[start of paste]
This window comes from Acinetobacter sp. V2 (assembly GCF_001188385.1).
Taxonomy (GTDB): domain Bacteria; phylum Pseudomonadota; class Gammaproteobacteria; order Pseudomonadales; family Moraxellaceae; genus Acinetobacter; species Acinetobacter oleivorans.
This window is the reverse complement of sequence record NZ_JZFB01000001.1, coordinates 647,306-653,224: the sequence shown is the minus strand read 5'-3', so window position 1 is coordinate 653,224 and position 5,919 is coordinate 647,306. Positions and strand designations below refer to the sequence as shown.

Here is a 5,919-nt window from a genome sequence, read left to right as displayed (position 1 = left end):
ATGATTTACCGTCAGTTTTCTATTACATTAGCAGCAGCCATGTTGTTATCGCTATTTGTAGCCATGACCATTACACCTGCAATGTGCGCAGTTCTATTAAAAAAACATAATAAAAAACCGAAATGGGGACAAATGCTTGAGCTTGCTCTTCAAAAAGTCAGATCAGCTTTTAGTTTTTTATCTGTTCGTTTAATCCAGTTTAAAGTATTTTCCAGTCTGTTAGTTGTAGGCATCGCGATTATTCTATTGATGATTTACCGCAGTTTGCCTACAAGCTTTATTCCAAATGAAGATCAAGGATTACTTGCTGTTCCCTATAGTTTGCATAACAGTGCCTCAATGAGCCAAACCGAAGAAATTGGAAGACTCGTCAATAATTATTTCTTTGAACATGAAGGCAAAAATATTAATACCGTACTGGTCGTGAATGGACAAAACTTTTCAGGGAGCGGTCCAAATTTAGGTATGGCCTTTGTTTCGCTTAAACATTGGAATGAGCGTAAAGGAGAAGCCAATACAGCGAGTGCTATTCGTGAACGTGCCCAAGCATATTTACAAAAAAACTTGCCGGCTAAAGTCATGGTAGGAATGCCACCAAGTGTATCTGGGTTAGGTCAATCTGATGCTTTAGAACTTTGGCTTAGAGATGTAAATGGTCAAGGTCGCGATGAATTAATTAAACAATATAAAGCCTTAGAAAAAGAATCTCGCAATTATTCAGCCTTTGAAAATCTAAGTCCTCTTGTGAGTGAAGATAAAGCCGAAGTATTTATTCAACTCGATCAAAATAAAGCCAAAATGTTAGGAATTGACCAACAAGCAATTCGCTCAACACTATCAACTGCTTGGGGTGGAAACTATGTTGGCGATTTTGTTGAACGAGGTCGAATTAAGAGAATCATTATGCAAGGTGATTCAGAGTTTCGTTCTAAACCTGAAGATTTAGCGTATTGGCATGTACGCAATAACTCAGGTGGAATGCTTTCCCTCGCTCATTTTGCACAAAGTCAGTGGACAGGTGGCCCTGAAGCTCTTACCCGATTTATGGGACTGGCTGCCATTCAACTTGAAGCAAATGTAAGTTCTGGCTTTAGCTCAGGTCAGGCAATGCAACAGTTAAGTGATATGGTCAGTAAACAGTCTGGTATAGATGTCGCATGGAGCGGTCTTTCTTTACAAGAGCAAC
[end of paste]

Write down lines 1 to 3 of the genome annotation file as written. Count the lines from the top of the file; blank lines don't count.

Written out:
This window comes from Acinetobacter sp. V2 (assembly GCF_001188385.1).
Taxonomy (GTDB): domain Bacteria; phylum Pseudomonadota; class Gammaproteobacteria; order Pseudomonadales; family Moraxellaceae; genus Acinetobacter; species Acinetobacter oleivorans.
This window is the reverse complement of sequence record NZ_JZFB01000001.1, coordinates 647,306-653,224: the sequence shown is the minus strand read 5'-3', so window position 1 is coordinate 653,224 and position 5,919 is coordinate 647,306. Positions and strand designations below refer to the sequence as shown.